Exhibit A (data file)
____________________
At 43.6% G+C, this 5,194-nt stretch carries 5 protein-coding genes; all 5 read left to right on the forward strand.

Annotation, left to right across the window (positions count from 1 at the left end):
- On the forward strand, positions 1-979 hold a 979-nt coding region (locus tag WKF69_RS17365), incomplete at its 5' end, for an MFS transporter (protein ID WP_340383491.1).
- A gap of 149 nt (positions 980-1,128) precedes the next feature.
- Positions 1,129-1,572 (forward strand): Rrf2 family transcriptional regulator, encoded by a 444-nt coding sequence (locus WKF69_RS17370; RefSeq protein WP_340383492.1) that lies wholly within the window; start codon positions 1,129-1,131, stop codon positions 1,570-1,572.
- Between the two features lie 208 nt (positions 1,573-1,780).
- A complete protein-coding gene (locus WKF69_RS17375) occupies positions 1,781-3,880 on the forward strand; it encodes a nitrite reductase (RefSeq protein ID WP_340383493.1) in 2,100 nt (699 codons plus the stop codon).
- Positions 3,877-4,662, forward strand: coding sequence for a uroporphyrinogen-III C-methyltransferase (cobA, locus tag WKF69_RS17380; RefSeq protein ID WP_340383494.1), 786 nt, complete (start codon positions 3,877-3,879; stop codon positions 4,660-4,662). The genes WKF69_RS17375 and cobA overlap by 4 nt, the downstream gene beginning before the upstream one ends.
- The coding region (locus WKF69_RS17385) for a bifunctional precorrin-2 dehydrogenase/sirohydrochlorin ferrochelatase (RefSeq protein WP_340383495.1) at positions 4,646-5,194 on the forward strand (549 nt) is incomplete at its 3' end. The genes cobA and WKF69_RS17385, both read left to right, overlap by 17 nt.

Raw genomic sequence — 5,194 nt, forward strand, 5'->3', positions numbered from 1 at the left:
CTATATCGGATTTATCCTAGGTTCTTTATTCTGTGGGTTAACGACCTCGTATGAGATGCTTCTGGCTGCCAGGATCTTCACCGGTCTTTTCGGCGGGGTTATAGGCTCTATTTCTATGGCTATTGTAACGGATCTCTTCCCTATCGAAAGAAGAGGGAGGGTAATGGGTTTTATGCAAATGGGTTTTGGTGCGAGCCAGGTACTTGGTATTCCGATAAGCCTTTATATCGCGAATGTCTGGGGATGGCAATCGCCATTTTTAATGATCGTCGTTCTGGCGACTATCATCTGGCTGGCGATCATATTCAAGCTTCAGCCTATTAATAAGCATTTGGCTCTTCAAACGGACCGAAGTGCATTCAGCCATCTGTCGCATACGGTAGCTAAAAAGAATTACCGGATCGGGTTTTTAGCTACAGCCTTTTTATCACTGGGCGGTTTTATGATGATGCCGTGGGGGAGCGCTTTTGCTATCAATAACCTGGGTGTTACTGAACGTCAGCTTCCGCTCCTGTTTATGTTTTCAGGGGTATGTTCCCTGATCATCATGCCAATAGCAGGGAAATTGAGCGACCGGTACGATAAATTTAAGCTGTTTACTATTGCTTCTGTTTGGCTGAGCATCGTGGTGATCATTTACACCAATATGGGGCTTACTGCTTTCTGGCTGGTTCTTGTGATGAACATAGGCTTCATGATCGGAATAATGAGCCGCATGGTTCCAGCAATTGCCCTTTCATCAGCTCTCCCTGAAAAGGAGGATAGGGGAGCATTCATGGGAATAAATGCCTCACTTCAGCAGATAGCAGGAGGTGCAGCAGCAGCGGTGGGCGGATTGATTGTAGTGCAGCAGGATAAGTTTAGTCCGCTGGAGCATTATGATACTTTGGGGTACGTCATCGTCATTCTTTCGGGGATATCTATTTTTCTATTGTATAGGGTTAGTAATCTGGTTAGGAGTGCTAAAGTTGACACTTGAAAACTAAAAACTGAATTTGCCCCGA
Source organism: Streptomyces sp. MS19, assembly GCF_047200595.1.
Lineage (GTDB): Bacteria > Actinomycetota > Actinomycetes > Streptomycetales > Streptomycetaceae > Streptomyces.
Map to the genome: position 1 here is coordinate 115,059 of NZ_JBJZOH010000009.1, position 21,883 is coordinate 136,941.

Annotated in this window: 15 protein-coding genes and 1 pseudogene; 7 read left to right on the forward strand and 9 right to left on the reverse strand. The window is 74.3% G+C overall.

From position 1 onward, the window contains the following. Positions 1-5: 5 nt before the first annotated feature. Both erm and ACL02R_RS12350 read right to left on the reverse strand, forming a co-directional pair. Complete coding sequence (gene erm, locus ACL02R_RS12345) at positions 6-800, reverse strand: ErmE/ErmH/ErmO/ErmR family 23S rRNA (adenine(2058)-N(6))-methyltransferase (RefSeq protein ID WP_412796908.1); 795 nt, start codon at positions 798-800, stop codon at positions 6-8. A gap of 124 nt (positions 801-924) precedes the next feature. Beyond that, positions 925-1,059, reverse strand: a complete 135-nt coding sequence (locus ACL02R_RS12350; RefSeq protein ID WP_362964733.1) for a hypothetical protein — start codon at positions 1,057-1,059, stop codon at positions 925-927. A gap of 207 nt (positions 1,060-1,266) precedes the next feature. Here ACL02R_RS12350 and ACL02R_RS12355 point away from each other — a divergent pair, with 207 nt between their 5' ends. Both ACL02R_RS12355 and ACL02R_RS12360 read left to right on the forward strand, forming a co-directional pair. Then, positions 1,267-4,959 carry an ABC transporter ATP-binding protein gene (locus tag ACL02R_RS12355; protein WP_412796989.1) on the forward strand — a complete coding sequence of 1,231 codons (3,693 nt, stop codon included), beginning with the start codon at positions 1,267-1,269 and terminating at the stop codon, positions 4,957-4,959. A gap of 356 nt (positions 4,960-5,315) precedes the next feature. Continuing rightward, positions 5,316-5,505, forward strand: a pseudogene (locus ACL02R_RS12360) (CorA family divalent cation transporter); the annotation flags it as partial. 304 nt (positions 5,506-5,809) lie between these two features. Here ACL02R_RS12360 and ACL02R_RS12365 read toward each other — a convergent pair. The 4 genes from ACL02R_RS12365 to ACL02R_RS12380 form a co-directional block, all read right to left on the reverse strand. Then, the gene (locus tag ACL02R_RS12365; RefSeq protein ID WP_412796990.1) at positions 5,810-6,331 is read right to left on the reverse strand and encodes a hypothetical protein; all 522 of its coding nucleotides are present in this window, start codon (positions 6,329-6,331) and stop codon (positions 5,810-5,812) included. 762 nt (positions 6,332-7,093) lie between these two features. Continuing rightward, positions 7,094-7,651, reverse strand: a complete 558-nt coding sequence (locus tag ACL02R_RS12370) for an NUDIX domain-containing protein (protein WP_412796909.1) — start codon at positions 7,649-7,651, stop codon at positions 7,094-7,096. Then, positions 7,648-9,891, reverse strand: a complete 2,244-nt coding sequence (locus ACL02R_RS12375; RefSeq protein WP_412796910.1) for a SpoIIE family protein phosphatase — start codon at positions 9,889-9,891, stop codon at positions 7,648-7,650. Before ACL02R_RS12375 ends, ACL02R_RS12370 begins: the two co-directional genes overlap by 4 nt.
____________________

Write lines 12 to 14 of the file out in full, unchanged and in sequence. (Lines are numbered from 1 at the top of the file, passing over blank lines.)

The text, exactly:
Source organism: Streptomyces sp. MS19, assembly GCF_047200595.1.
Lineage (GTDB): Bacteria > Actinomycetota > Actinomycetes > Streptomycetales > Streptomycetaceae > Streptomyces.
Map to the genome: position 1 here is coordinate 115,059 of NZ_JBJZOH010000009.1, position 21,883 is coordinate 136,941.